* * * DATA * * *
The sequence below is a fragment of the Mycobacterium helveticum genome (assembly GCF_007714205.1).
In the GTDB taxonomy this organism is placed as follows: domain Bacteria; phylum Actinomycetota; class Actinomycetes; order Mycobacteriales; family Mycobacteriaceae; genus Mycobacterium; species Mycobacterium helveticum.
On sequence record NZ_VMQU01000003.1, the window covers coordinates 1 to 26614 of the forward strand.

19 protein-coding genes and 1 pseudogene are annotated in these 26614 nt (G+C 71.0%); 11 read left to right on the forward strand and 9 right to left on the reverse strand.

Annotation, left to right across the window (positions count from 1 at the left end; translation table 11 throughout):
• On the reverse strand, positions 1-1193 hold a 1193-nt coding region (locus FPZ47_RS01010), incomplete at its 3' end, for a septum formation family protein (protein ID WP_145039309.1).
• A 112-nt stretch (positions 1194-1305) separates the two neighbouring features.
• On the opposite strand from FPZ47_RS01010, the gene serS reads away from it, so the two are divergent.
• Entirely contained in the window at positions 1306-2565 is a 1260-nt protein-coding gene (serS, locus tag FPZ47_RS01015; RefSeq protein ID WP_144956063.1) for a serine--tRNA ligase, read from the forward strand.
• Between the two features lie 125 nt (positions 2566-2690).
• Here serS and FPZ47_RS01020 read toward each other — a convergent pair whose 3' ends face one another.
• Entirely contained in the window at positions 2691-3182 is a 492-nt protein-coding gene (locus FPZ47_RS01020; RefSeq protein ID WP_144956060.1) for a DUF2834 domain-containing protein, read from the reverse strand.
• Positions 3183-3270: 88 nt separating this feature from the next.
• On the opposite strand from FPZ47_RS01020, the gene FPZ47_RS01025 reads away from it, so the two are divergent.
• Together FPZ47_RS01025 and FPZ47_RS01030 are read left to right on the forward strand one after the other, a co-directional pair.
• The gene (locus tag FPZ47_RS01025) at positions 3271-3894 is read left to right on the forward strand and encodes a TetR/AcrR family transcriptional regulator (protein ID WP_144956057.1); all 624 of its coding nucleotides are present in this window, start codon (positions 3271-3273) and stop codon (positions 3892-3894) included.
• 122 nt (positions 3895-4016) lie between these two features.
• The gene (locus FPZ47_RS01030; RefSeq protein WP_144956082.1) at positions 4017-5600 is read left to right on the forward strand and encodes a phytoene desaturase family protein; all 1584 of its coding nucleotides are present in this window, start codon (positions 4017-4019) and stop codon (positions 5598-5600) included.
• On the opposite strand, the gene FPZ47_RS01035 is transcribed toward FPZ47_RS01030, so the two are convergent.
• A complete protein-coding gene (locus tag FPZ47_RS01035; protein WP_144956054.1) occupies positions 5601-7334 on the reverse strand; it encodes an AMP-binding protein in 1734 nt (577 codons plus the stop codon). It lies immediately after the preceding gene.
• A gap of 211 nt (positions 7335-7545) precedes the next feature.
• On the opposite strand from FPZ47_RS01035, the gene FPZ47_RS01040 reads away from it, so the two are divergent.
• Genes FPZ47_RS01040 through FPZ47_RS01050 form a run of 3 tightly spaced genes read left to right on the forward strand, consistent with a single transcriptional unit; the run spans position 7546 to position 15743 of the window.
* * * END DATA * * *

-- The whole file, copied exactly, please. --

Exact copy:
The sequence below is a fragment of the Mycobacterium helveticum genome (assembly GCF_007714205.1).
In the GTDB taxonomy this organism is placed as follows: domain Bacteria; phylum Actinomycetota; class Actinomycetes; order Mycobacteriales; family Mycobacteriaceae; genus Mycobacterium; species Mycobacterium helveticum.
On sequence record NZ_VMQU01000003.1, the window covers coordinates 1 to 26614 of the forward strand.

19 protein-coding genes and 1 pseudogene are annotated in these 26614 nt (G+C 71.0%); 11 read left to right on the forward strand and 9 right to left on the reverse strand.

Annotation, left to right across the window (positions count from 1 at the left end; translation table 11 throughout):
• On the reverse strand, positions 1-1193 hold a 1193-nt coding region (locus FPZ47_RS01010), incomplete at its 3' end, for a septum formation family protein (protein ID WP_145039309.1).
• A 112-nt stretch (positions 1194-1305) separates the two neighbouring features.
• On the opposite strand from FPZ47_RS01010, the gene serS reads away from it, so the two are divergent.
• Entirely contained in the window at positions 1306-2565 is a 1260-nt protein-coding gene (serS, locus tag FPZ47_RS01015; RefSeq protein ID WP_144956063.1) for a serine--tRNA ligase, read from the forward strand.
• Between the two features lie 125 nt (positions 2566-2690).
• Here serS and FPZ47_RS01020 read toward each other — a convergent pair whose 3' ends face one another.
• Entirely contained in the window at positions 2691-3182 is a 492-nt protein-coding gene (locus FPZ47_RS01020; RefSeq protein ID WP_144956060.1) for a DUF2834 domain-containing protein, read from the reverse strand.
• Positions 3183-3270: 88 nt separating this feature from the next.
• On the opposite strand from FPZ47_RS01020, the gene FPZ47_RS01025 reads away from it, so the two are divergent.
• Together FPZ47_RS01025 and FPZ47_RS01030 are read left to right on the forward strand one after the other, a co-directional pair.
• The gene (locus tag FPZ47_RS01025) at positions 3271-3894 is read left to right on the forward strand and encodes a TetR/AcrR family transcriptional regulator (protein ID WP_144956057.1); all 624 of its coding nucleotides are present in this window, start codon (positions 3271-3273) and stop codon (positions 3892-3894) included.
• 122 nt (positions 3895-4016) lie between these two features.
• The gene (locus FPZ47_RS01030; RefSeq protein WP_144956082.1) at positions 4017-5600 is read left to right on the forward strand and encodes a phytoene desaturase family protein; all 1584 of its coding nucleotides are present in this window, start codon (positions 4017-4019) and stop codon (positions 5598-5600) included.
• On the opposite strand, the gene FPZ47_RS01035 is transcribed toward FPZ47_RS01030, so the two are convergent.
• A complete protein-coding gene (locus tag FPZ47_RS01035; protein WP_144956054.1) occupies positions 5601-7334 on the reverse strand; it encodes an AMP-binding protein in 1734 nt (577 codons plus the stop codon). It lies immediately after the preceding gene.
• A gap of 211 nt (positions 7335-7545) precedes the next feature.
• On the opposite strand from FPZ47_RS01035, the gene FPZ47_RS01040 reads away from it, so the two are divergent.
• Genes FPZ47_RS01040 through FPZ47_RS01050 form a run of 3 tightly spaced genes read left to right on the forward strand, consistent with a single transcriptional unit; the run spans position 7546 to position 15743 of the window.